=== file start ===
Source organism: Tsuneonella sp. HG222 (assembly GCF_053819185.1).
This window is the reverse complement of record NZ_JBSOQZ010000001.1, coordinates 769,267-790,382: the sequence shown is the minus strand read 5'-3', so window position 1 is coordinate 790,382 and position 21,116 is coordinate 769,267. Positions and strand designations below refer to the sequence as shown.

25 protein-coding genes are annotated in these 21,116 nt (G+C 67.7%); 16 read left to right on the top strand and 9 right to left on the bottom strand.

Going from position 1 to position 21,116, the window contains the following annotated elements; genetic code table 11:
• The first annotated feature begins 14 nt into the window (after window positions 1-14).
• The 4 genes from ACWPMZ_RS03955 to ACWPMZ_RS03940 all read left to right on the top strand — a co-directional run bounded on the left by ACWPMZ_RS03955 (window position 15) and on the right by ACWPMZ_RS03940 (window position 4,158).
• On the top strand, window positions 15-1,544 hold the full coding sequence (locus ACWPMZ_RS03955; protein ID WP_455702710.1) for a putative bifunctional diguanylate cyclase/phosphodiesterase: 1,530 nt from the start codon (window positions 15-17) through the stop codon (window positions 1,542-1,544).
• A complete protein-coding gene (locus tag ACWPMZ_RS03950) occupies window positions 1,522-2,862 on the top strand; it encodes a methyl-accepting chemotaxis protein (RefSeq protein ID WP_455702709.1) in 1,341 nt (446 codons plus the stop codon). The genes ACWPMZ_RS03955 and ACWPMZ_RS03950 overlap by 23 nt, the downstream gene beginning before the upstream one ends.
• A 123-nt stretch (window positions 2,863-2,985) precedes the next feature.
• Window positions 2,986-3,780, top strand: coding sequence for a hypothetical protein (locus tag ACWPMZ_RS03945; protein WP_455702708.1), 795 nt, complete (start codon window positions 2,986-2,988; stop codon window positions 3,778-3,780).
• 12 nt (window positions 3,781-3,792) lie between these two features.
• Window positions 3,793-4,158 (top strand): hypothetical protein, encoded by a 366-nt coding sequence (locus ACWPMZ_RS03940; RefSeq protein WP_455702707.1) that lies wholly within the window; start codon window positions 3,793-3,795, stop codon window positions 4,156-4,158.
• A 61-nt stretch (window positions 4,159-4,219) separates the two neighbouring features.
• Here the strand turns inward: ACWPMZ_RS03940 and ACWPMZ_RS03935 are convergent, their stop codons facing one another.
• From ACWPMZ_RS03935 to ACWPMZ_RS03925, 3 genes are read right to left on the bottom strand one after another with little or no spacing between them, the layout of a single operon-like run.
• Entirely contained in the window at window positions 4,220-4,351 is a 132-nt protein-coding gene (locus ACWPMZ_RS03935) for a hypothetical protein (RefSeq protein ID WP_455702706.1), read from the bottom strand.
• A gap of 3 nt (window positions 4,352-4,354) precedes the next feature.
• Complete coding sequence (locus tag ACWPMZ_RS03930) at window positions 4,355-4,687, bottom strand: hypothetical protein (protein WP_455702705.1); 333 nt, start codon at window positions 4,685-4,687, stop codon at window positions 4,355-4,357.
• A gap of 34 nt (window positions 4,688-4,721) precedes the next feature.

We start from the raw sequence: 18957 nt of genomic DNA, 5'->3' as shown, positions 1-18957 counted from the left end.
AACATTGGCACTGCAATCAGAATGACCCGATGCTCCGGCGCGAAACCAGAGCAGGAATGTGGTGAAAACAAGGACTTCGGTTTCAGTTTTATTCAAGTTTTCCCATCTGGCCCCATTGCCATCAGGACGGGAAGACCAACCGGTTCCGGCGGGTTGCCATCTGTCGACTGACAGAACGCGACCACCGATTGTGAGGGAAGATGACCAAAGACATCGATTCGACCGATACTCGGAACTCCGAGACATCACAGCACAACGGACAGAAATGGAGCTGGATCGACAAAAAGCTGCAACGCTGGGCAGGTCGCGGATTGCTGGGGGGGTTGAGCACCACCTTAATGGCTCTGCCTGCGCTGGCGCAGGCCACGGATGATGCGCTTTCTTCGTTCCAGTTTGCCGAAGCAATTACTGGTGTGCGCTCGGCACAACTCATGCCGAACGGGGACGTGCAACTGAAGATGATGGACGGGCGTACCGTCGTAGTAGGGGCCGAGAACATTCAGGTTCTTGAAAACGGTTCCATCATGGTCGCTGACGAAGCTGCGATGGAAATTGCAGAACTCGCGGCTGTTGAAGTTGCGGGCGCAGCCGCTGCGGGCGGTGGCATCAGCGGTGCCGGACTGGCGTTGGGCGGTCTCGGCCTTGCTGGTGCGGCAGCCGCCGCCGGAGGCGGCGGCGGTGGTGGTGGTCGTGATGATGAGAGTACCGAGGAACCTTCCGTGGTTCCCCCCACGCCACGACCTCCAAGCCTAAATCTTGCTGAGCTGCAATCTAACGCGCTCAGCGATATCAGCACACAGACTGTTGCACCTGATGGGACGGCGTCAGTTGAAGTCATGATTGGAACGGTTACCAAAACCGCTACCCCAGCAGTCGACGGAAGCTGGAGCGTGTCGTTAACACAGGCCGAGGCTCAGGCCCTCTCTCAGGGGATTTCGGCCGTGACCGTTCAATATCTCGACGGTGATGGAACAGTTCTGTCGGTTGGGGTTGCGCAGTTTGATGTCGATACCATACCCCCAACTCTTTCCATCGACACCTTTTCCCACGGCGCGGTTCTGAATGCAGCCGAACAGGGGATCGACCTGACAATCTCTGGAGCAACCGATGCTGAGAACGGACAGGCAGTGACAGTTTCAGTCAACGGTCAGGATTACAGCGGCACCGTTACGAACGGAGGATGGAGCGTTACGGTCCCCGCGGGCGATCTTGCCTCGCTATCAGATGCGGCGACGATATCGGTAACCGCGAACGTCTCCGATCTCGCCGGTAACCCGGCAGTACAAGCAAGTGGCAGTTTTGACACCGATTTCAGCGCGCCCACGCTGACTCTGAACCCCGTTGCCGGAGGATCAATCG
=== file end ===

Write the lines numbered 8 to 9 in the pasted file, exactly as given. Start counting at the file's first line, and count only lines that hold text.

• A complete protein-coding gene (locus tag ACWPMZ_RS03950) occupies window positions 1,522-2,862 on the top strand; it encodes a methyl-accepting chemotaxis protein (RefSeq protein ID WP_455702709.1) in 1,341 nt (446 codons plus the stop codon). The genes ACWPMZ_RS03955 and ACWPMZ_RS03950 overlap by 23 nt, the downstream gene beginning before the upstream one ends.
• A 123-nt stretch (window positions 2,863-2,985) precedes the next feature.